Friday morning began with a panel on ‘Global Counterterrorism and Regional Structures.’ Gary Ermutlu of the UN discussed terrorism as a living system, thus making it predictable; according to Ermutlu, rather than simply targeting leadership, counterterrorism strategies ought to focus on critical training, logistics, weapons and IED programs, and counter-messaging. Mary Habeck of Johns Hopkins University and Audrey Kurth Cronin of American University further discussed Al Qaeda in Iraq (AQI) and ISIS, discussing the nature of the entity itself and tracing its roots back to the Iraqi government under Maliki. Fernando Reinares, professor at Georgetown University, focused on the EU, arguing that second and third generations of Muslim populations were the largest threat, subsequently making terrorism the EU’S number one threat; according to Reinares, effective conglomeration of databases was one of the most effective weapons against this threat.
The keynote speech from Richard English, formerly Director of St Andrew’s Handa Centre for the Study of Terrorism and Political Violence (CSTPV), focused upon five foundations of success for the new administration in countering terrorism: distinguishing between ‘terrorisms’ and ‘terrorism’; setting realistic goals; coordinated domestic and international responses; maintaining a credible message; and appropriately measuring the size of the threat and response. In particular, English emphasized President Trump’s goal of eradicating terrorism as mentioned in his inaugural speech, and highlighted that completely eradicating a centuries old phenomenon would be virtually impossible.
The final panel of the Conference was concerned with ‘Intelligence Challenges.’ Georgetown professor Elizabeth Arsenault made an impassioned speech regarding morality and firmly argued against the reopening of CIA black sites or using torture in interrogations. She also expressed concern about the relationship between the President and the Intelligence Community, warning of the dangers of politicization and the erosion of public faith. Professor Mark Currie focused upon the importance of learning from historical experiences and identifying to root source of grievances that fuel terrorism, emphasizing coordination and cooperation with partners as potential counterterrorism strategy. Paula Doyle spoke of the importance of resources, stressing that an increased threat from cyber-attacks should also take precedence in an age of digital counterterrorism. Paul Pillar’s discussion centered around honesty with the public about what counterterrorism can do and the inherent tension between security measures and the values of liberal democracy.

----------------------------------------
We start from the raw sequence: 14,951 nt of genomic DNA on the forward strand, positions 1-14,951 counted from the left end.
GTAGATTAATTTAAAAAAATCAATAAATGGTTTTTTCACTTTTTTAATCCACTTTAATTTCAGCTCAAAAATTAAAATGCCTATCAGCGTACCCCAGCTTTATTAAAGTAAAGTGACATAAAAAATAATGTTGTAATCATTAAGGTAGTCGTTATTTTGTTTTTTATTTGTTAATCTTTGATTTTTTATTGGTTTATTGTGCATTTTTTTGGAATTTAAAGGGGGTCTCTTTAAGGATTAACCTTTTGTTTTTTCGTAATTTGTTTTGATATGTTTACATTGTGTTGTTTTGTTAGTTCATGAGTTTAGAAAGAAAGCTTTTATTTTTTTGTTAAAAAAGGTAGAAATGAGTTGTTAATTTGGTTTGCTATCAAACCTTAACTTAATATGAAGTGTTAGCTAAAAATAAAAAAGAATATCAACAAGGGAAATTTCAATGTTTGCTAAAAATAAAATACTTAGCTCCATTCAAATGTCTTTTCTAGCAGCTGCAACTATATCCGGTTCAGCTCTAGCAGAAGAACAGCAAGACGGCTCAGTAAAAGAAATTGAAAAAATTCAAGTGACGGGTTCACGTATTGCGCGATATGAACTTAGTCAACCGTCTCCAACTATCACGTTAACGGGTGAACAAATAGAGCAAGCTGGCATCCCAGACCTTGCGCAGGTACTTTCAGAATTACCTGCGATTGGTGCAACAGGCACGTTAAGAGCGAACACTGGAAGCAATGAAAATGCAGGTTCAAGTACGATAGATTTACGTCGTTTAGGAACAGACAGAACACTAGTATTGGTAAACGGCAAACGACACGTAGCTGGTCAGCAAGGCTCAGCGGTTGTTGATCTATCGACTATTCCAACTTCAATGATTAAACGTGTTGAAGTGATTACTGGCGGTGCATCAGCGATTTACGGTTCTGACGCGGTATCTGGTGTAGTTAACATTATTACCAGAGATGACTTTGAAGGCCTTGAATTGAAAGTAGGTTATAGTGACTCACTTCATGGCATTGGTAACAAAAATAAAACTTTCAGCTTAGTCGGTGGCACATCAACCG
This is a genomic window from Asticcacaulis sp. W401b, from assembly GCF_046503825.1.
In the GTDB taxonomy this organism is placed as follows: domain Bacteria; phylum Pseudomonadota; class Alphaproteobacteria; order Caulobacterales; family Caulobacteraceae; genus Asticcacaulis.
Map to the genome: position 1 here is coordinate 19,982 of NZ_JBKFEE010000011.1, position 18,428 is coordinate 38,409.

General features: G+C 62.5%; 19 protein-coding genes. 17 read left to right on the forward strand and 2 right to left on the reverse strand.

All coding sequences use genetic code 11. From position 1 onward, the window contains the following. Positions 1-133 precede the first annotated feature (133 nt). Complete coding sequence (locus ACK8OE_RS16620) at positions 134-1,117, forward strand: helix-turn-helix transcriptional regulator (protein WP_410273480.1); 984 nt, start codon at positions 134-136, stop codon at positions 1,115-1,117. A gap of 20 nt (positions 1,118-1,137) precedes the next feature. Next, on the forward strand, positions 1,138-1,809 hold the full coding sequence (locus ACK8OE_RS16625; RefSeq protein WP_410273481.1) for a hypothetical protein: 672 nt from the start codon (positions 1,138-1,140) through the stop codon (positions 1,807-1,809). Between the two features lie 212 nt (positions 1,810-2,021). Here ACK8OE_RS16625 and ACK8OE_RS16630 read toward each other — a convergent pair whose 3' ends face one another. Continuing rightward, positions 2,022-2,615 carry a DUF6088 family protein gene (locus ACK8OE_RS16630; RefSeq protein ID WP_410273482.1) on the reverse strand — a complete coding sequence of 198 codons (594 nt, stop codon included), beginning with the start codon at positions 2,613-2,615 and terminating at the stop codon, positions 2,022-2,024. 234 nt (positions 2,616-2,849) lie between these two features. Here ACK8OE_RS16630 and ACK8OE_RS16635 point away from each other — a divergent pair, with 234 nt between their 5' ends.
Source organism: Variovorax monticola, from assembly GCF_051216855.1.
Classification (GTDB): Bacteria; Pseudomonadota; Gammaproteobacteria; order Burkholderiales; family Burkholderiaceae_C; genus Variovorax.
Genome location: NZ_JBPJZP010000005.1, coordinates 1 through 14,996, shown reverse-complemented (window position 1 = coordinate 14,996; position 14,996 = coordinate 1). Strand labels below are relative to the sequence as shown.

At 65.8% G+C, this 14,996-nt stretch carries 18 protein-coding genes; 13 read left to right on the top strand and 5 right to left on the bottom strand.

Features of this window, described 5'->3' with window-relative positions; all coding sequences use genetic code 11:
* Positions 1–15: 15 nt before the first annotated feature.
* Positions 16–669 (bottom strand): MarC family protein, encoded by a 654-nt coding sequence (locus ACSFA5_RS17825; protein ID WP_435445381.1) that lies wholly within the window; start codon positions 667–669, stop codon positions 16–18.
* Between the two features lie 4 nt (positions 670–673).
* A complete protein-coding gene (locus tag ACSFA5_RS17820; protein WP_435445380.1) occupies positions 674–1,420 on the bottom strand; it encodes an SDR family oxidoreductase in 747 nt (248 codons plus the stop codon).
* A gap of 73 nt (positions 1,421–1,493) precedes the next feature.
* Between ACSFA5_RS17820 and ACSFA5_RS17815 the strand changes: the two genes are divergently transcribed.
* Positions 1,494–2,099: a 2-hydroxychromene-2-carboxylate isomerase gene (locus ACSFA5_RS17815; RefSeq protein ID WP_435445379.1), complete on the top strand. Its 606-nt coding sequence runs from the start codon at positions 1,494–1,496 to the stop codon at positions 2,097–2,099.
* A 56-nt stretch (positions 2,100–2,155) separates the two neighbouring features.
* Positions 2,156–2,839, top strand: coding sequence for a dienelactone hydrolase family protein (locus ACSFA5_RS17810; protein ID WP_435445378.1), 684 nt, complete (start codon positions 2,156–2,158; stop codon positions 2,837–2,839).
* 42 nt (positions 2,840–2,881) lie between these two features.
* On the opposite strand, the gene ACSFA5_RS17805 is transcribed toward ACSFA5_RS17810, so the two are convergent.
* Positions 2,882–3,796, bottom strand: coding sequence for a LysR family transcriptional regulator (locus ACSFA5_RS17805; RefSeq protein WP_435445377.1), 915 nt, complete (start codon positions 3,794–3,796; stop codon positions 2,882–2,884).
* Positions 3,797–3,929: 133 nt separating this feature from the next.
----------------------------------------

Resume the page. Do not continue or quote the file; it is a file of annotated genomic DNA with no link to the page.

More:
There were several clear themes and suggestions for the new administration. Most panels emphasized a need to be aware of the global picture and the presence of multiple terrorist threats. The panelists stressed a need to understand the context of terrorist incidents and the value of striving for proportional responses to such incidents. Moreover, the importance of learning from other countries’ and regions’ experiences, particularly the EU, was a clear trend of the discussions. On a different note, a focus on the increased technological threat both in terms of cyber-attacks and the power of new media for recruitment and propaganda also permeated the conference. According to Professor Arsenault, “The recent conference helped to create new knowledge at the intersection of counterterrorism theory and practice,” a sentiment echoed by Richard English who remarked, “It focused on an utterly contemporary event but with an eye to historical depth and background; and it involved high-grade scholarship, but with an eye to policy seriousness.”